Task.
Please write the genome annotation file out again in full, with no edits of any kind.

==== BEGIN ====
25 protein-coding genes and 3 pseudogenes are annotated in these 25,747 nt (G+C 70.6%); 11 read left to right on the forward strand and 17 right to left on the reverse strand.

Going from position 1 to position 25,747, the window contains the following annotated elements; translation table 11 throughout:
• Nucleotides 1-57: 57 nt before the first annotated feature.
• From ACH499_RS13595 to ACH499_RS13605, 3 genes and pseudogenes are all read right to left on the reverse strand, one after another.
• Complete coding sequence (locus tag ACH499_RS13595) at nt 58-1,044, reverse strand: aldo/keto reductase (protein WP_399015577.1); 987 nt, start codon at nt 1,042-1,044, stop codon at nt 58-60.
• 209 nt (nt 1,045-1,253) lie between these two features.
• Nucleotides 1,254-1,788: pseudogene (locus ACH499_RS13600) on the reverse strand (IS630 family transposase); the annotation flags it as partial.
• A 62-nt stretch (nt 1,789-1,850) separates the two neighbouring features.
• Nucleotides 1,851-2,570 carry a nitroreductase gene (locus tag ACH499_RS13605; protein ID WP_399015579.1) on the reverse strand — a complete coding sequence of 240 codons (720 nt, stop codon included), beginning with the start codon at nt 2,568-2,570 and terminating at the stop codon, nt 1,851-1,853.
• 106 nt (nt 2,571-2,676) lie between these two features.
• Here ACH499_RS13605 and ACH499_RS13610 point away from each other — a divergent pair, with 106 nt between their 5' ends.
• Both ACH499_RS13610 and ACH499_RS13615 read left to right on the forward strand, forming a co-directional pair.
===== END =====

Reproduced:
25 protein-coding genes and 3 pseudogenes are annotated in these 25,747 nt (G+C 70.6%); 11 read left to right on the forward strand and 17 right to left on the reverse strand.

Going from position 1 to position 25,747, the window contains the following annotated elements; translation table 11 throughout:
• Nucleotides 1-57: 57 nt before the first annotated feature.
• From ACH499_RS13595 to ACH499_RS13605, 3 genes and pseudogenes are all read right to left on the reverse strand, one after another.
• Complete coding sequence (locus tag ACH499_RS13595) at nt 58-1,044, reverse strand: aldo/keto reductase (protein WP_399015577.1); 987 nt, start codon at nt 1,042-1,044, stop codon at nt 58-60.
• 209 nt (nt 1,045-1,253) lie between these two features.
• Nucleotides 1,254-1,788: pseudogene (locus ACH499_RS13600) on the reverse strand (IS630 family transposase); the annotation flags it as partial.
• A 62-nt stretch (nt 1,789-1,850) separates the two neighbouring features.
• Nucleotides 1,851-2,570 carry a nitroreductase gene (locus tag ACH499_RS13605; protein ID WP_399015579.1) on the reverse strand — a complete coding sequence of 240 codons (720 nt, stop codon included), beginning with the start codon at nt 2,568-2,570 and terminating at the stop codon, nt 1,851-1,853.
• 106 nt (nt 2,571-2,676) lie between these two features.
• Here ACH499_RS13605 and ACH499_RS13610 point away from each other — a divergent pair, with 106 nt between their 5' ends.
• Both ACH499_RS13610 and ACH499_RS13615 read left to right on the forward strand, forming a co-directional pair.